For a disassembly, the standard thing is to use either a label or just the address as the operand, i.e. show where the branch goes, not the actual value of its operand. "BEQ label" or "BEQ $7F05"
The meaning of the byte after a $00 is entirely dependent on how the interrupt is handled. Different programs require different things here. Some will skip the byte, some will adjust the return address, some won't return at all from the interrupt.CrowleyBluegrass wrote:Should I just interpret all BRK instructions two bytes, with the second as a .db into the disassembly? I assume "being off" means that every BRK instruction is followed by what my assembler thinks is another "opcode" (UNDEFINED above).
There is no solution here except: let the user specify what to do in some way (like I suggested above manually marking bytes as an opcode, manually aligning the current auto-disassembly view, etc.). This is not necessarily a program-wide behaviour either. Case by case resolution will be needed sometimes.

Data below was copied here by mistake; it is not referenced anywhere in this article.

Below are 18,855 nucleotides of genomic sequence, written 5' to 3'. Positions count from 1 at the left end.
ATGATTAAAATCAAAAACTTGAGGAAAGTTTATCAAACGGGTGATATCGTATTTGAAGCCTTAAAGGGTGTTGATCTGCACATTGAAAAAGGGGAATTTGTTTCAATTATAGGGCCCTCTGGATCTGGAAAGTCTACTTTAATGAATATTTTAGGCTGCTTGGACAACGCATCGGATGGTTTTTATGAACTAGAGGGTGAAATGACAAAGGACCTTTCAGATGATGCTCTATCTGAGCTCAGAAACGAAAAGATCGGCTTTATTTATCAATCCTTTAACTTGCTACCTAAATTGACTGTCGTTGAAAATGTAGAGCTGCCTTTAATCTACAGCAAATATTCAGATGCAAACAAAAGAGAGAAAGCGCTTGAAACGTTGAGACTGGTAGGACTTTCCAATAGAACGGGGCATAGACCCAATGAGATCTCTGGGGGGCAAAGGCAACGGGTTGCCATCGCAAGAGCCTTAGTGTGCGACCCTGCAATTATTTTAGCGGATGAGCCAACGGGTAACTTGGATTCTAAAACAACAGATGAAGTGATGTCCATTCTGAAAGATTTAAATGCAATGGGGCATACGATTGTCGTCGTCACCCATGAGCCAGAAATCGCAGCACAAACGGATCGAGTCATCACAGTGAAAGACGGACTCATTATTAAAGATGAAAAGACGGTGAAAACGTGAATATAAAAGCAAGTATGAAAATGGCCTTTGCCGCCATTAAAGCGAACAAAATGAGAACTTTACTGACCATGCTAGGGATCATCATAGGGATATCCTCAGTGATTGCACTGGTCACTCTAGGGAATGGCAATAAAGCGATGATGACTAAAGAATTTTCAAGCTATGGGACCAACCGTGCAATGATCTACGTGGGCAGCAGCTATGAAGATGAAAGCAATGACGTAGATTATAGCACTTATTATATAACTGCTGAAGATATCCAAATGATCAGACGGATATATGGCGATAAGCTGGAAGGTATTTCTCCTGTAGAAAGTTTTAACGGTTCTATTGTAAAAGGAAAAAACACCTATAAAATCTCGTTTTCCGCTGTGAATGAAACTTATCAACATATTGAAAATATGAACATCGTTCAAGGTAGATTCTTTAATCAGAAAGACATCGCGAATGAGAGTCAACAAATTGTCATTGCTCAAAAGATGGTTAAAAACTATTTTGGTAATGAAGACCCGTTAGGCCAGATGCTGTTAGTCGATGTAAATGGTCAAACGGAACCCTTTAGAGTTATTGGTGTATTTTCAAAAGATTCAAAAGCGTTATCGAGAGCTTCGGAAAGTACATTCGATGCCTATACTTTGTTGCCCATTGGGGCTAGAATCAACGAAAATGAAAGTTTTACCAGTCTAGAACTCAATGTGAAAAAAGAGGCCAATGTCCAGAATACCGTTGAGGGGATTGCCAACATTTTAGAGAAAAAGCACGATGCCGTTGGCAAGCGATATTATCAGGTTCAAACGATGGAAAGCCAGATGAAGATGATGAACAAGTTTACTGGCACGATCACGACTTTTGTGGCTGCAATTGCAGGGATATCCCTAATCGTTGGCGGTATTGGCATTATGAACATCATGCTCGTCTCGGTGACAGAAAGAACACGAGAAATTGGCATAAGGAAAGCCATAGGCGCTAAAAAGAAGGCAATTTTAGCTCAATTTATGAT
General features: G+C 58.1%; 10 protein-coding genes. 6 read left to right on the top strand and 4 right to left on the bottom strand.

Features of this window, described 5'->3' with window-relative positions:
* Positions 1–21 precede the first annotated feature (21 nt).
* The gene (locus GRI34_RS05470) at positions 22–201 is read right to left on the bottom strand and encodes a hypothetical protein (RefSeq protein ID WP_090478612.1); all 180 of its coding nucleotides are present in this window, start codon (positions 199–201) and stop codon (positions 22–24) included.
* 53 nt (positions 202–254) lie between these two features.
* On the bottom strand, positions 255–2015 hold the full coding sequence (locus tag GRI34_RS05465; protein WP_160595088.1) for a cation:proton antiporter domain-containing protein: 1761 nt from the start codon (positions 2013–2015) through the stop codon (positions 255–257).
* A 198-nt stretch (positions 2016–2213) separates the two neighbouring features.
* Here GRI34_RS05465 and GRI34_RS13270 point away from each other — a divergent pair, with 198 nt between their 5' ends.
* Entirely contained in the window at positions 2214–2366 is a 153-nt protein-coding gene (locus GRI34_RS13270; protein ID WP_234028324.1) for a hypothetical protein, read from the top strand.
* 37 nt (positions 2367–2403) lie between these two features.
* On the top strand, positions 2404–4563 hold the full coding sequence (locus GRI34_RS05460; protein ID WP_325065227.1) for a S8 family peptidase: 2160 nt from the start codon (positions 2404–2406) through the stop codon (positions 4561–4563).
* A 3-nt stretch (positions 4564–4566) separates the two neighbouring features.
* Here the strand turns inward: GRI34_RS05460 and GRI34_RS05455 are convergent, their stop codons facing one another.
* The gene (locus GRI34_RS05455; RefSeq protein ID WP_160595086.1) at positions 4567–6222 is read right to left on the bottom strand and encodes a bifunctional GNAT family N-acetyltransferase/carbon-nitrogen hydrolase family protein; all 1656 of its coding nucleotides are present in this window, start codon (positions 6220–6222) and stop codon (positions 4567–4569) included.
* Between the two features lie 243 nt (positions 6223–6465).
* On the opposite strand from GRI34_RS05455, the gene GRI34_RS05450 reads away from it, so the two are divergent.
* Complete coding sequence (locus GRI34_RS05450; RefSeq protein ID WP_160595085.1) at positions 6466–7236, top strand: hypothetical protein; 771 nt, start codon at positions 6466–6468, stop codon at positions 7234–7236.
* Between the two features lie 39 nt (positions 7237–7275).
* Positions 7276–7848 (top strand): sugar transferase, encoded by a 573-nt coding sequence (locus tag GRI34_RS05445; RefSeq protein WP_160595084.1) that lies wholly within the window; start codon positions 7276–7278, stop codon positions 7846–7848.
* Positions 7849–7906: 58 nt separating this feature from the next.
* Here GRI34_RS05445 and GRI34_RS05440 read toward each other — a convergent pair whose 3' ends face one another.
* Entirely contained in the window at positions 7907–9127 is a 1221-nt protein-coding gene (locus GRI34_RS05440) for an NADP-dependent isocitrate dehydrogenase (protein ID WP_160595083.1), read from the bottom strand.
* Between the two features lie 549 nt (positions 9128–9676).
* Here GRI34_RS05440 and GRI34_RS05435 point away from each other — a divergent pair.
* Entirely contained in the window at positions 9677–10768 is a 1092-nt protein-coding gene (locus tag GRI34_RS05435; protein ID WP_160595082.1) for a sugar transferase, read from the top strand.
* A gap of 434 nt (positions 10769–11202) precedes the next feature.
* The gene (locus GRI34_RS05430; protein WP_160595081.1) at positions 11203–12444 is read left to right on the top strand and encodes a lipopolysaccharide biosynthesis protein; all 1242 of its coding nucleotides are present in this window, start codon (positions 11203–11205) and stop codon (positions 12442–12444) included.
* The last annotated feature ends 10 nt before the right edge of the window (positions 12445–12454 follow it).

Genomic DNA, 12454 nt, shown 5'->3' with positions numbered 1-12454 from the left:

The suggestion to disassembly BRK as a data byte is mostly a concession for if you want to disassemble and then re-assemble. The treatment of BRK varies between assemblers, sometimes as 1-byte, sometimes as 2, but a data byte is unambiguous. If your goal isn't to make output that can be re-assembled, then you're allowed to notate BRK however you want, I suppose, but aside allowing some user interaction to specify, all I can suggest is: don't do something that hides the following byte from the user.